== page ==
“And perhaps in me someone very old still hears… the living sound of …wood[1](2017)

In the 19th century the old growth white pine trees of the Ottawa valley were logged extensively and shuttled downriver for export. Driven by the British Navy’s demand for lumber, the wholesale extraction and shipment of ancient trees across the Atlantic Ocean was as a tangible manifestation of a colonial ideology that laid the foundation for Canada as a nation.

Trees have a way of communicating with each other, forming communities and connections that stretch beneath the forest floor and across time. A mother tree can share nutrients and information with its offspring through subterranean mycorrhizal networks. [2] The removal of old growth trees forever alters the land – a cut or hole in the visual landscape also represents a loss of intelligence.

In Camera Lucida Roland Barthes presents the punctum as one of two concepts that can be at work within a given photograph. The punctum is likened to a wound or a cut, a “little hole”[3] that in the process of “the chemical action…develops [that which] is undevelopable, an essence (of a wound)...” [4] The absence of the old growth trees – though submerged or covered over with new growth – represents a kind of tangible punctum in the landscape, a wounded place.

At the bottom of the Ottawa River lie old growth trees from the 19th century, sunken relics of the giants that once stood on its banks. I approached professional woodworker Oliver Drake to create two pinhole cameras made from salvaged old growth pine timber from the river. I then used these cameras to document the landscape surrounding Ottawa as well as Temagami – the site of one of Ontario’s last preserved stands of old growth white pine and red pine forest.

The logging of the valleys around Ottawa began in the early 1800s before the invention of photography. There are no photographs of this place before it was deforested. I think of those trees often. What did it feel like to bob down river and roll across the sea? What did they look like – what did this land look like with them in it? What a loss this is.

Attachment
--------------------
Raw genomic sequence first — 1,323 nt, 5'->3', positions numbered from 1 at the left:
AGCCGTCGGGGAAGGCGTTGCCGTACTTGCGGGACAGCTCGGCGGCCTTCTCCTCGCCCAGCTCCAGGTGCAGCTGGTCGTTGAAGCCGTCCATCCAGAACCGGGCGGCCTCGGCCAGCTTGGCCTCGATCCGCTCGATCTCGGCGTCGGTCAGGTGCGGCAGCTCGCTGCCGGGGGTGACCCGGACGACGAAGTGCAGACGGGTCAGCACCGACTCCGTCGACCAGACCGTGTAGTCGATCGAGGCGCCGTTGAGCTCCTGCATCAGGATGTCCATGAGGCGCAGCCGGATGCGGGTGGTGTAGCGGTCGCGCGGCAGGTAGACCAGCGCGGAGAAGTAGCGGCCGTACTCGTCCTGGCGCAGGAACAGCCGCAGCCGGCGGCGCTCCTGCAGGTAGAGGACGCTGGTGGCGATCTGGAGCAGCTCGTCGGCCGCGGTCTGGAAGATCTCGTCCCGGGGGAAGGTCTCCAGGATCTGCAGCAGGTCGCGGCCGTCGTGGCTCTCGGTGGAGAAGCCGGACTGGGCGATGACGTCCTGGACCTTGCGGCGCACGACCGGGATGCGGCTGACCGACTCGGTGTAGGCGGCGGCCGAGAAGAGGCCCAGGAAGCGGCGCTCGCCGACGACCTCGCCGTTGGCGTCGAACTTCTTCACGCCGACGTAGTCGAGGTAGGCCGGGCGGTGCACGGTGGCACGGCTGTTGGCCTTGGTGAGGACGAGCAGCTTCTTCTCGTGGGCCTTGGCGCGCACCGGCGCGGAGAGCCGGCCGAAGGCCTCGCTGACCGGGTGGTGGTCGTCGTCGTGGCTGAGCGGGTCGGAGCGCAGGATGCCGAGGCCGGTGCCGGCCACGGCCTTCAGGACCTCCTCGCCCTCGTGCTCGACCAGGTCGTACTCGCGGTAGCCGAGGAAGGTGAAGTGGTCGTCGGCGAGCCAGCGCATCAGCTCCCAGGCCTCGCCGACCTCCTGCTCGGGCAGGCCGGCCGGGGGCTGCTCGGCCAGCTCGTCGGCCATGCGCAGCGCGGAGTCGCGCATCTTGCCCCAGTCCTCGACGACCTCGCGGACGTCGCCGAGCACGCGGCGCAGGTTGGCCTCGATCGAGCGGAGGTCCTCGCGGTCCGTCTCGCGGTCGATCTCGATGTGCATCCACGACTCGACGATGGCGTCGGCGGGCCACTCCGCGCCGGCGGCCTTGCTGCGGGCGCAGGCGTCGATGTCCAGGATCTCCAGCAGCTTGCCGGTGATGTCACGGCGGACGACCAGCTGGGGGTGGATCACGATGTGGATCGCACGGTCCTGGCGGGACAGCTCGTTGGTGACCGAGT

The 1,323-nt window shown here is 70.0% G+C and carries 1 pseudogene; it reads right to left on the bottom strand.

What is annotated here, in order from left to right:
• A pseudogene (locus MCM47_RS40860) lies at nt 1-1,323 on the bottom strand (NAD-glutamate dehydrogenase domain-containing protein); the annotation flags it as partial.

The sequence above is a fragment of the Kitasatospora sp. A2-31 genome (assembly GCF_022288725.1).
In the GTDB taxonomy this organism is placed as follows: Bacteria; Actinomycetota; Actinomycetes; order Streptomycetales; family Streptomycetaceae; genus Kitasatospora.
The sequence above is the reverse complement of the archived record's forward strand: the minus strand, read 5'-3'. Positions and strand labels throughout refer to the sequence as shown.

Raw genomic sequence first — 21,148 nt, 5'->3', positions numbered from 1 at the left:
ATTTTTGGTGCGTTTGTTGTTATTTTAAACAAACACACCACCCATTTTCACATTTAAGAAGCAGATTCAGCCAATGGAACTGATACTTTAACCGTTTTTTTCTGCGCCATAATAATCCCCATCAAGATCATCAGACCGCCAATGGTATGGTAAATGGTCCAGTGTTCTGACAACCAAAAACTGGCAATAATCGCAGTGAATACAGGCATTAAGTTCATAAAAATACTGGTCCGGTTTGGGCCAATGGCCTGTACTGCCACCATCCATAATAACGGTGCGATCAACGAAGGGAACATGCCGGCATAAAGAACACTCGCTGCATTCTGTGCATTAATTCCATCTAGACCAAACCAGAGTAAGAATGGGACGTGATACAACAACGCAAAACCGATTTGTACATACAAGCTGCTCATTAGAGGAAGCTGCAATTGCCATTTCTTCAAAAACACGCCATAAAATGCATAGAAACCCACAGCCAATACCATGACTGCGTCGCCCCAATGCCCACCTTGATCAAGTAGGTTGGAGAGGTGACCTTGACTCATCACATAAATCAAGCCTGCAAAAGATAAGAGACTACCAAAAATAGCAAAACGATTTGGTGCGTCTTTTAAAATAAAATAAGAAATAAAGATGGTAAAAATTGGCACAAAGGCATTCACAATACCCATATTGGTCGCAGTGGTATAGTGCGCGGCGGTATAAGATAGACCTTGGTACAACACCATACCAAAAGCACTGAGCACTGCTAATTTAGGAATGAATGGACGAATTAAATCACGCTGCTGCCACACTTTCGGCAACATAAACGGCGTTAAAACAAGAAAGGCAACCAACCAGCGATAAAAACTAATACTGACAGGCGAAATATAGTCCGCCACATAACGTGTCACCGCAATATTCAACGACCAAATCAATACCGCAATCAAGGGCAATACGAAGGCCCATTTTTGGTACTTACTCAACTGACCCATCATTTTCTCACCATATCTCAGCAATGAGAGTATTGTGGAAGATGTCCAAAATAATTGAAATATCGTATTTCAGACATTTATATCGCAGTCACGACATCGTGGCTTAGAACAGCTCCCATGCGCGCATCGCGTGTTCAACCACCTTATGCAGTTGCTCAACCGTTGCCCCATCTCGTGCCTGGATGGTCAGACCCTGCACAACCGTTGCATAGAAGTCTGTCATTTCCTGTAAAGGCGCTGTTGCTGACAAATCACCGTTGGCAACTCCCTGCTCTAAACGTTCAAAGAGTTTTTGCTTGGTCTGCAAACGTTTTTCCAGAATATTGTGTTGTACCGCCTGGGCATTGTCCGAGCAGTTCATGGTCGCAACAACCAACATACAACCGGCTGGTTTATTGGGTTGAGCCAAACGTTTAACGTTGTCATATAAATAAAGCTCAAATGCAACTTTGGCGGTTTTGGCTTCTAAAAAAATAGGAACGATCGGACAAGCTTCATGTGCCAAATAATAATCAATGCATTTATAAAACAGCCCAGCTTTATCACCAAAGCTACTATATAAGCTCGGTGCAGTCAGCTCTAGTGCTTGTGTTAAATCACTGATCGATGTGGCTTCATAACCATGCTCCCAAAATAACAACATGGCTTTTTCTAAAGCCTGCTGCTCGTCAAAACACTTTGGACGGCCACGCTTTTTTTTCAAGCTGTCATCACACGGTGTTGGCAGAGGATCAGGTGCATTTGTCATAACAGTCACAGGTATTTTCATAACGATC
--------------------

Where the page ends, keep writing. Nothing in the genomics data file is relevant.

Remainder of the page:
In this work I use photography, video, sound and installation to create space to reflect on the trees that were once alive, the fragmented ecosystem that remains, and the persistent mark extraction has left on the current landscape.


[1] Roland Barthes, Camera Lucida: Reflections on Photography, translated by Richard Howard (New York: Hill and Wang, 1993), pg. 15.

[2] Scientist Susan Simard has also observed trees sharing carbon through ectomycorrhizal fungi. Simard, Suzanne. (2016, June). Suzanne Simard: How trees talk to one another. [Video file]. Retrieved from https://www.ted.com/talks/suzanne_simard_how_trees_talk_to_each_other, Accessed April 12, 2017.

[3] Ibid p 26,

[4] Ibid p 49.

10_SF_2017_OLD_GROWTH_IN_A_NEW_FIELD.jpg
       
     
09_SF__2017_8X10_PINHOLE_4X5_PINHOLE.jpg
       
     
11_SF_2017_LOOKING_UP_LOOKING_THROUGH.jpg
       
     
12_SF_2017_THE_PORTHOLE.jpg
       
     
13_SF_2017_BIG_PINE_ON_THE_HIGHWAY_ON_THE_WAY_TO_TEMAGAMI.jpg
       
     
14_SF_2017_UP_THROUGH_THE_WATER_AND_UNDER_THE_SKY.jpg
       
     
15_SF_2017_FULLER_THE_PATH.jpg
       
     
16_SF_2017_I_DREAMED_I_SAW_A_GIANT.jpg
       
     
17_SF_2017_OBSCURED_LANDSCAPE.jpg
       
     
       
     
Performance with White Pine (2017)
       
     
The Ship, The Tree (2017)

Video of the ocean I filmed under a full moon on the coast of Australia paired with a piezo recording of a tree, processed in post production to sound like a ship. Original audio recording of the tree from : freesound.org/people/klankbeeld/

Installation at the Ottawa Art Gallery Annex (2017)
       
     
Installation at the Ottawa Art Gallery Annex (2017)
02_SF_2017_4X5_CAMERA_INTERIOR_SOUNDS_PINHOLE_INSTALLATION_0AG.jpg
       
     
03_SF_2017_THE_SHIP_THE_TREE_INSTALLATION_OAG.jpg
       
     
04_SF_2017_INSTALLATION_OAG.jpg
       
     
05_SF_2017_FULLER_ORPHAN_INSTALLATION_OAG.jpg
       
     
06_SF_INSTALLATION_OAG.jpg
       
     
07_SF_2017_DETAIL_RESEARCH_TABLE_INSTALLATION_OAG.jpg